Houston Methodist. Leading Medicine

Ankle FAQ

Question:

I'm 42-years old and suddenly I've developed a bad case of arthritis in my left ankle. What can cause this to happen?

Answer:

Osteoarthritis of the ankle can occur as a result of the natural aging process and biologic changes that cause joint changes. This is called primary osteoarthritis (OA).

More often in the case of ankle OA, there has been an injury or previous trauma of some kind. This could be an ankle sprain, joint infection, or fracture. Do you recall anything like that in your past? It could have happened years ago.

Anything that can disrupt the stability of the ankle can result in OA. Over time the structures bear the load of your weight unevenly long enough that the cartilage wears away or even tears. You can end up with OA. OA of this kind is called secondary OA.

Most people with stage 2 or 3 OA of the ankle once played sports either competitively or for recreation. Ankle sprains during active play are the most common event linked with OA years later. Masato Takao, MD, PhD, et al. Reconstruction of Lateral Ligament with Arthroscopic Drilling for Treatment of Early-Stage Osteoarthritis in Unstable Ankles. In The Journal of Arthroscopic and Related Surgery. October 2006. Vol. 22. No. 10. Pp. 119-1125.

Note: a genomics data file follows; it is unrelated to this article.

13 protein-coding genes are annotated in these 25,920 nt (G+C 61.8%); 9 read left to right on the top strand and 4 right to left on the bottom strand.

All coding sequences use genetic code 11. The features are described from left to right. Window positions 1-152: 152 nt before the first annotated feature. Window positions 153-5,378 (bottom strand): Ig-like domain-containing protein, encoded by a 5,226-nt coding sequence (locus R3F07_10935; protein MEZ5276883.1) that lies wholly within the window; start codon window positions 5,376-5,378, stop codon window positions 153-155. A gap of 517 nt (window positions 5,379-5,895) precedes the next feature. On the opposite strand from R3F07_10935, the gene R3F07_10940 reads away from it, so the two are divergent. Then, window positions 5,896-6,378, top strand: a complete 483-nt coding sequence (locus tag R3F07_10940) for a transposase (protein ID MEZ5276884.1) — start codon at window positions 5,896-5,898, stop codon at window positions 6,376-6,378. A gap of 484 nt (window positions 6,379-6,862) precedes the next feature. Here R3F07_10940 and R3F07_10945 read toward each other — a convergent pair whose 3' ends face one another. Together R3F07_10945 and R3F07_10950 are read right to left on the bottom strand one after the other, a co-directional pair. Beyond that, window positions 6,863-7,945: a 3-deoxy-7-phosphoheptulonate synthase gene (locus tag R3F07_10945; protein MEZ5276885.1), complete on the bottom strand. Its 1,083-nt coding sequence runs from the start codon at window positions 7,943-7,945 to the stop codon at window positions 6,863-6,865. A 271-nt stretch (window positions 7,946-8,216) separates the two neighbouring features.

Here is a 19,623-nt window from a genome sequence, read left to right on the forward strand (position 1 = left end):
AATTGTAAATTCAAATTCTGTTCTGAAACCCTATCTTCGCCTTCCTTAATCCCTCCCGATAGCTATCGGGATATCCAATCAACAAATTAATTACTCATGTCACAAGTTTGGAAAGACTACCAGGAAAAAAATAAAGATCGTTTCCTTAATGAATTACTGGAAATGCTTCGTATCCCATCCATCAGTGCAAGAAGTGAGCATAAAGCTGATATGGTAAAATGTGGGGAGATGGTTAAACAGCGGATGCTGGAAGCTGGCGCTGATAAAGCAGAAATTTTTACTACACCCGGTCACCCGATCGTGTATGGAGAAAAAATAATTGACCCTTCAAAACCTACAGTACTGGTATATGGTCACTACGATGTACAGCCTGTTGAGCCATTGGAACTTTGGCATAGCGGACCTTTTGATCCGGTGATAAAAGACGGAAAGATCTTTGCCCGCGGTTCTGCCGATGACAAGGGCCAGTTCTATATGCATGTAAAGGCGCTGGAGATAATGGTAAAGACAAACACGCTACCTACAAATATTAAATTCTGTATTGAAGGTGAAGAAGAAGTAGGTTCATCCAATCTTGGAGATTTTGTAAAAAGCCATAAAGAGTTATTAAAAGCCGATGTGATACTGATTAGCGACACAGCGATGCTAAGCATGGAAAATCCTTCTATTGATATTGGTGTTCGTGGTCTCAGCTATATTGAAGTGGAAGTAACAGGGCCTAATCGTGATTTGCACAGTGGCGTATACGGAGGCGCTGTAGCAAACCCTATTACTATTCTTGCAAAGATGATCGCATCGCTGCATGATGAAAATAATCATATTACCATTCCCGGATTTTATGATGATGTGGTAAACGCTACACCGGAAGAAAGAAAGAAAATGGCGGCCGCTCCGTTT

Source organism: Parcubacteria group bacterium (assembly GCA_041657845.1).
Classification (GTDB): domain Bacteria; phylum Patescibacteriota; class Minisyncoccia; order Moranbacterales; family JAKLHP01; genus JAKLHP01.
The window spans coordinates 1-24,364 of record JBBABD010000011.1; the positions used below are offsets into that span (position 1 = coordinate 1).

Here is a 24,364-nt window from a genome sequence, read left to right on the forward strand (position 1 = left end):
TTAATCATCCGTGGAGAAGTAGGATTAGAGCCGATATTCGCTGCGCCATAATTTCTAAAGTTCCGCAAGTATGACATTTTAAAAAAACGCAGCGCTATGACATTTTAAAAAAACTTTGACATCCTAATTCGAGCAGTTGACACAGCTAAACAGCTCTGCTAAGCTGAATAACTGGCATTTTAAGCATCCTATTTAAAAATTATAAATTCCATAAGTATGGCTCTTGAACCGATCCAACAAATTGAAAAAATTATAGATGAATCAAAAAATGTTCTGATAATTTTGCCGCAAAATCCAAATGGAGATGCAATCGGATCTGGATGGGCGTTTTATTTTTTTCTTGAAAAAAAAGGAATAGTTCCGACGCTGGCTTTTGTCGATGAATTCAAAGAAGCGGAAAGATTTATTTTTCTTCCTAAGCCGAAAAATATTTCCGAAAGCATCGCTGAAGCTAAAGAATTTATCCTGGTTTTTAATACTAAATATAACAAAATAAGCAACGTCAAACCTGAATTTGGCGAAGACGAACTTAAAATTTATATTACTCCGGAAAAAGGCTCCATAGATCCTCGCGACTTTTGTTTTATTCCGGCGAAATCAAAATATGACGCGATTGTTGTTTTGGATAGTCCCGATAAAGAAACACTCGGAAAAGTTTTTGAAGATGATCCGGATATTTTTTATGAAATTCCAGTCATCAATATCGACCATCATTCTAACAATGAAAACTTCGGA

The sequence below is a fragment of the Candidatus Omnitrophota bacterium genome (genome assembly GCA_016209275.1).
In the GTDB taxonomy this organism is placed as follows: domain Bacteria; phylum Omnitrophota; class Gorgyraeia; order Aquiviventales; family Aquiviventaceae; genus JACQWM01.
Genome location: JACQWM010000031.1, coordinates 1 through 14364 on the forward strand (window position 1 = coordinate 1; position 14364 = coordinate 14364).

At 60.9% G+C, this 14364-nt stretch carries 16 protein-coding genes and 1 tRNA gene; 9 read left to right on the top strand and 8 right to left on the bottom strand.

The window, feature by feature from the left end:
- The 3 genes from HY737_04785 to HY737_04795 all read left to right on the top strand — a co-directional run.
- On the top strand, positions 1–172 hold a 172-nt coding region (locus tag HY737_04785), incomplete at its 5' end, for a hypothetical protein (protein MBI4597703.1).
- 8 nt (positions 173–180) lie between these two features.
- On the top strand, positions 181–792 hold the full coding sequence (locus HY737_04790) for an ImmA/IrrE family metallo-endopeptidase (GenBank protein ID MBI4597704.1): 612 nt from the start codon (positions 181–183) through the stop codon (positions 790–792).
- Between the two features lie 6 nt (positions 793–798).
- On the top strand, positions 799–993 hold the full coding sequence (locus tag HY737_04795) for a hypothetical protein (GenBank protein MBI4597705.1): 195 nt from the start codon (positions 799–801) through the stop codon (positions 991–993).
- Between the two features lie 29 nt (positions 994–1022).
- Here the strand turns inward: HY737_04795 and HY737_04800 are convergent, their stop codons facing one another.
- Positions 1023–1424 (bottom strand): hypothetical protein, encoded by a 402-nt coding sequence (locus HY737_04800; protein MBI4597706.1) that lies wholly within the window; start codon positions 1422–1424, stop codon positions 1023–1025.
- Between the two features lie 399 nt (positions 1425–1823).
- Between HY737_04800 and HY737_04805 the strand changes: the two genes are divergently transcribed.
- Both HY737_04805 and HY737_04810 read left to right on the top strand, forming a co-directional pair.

*Disclaimer:* The information contained herein is compiled from a variety of sources. It may not be complete or timely. It does not cover all diseases, physical conditions, ailments or treatments. The information should NOT be used in place of visit with your healthcare provider, nor should you disregard the advice of your health care provider because of any information you read in this topic.
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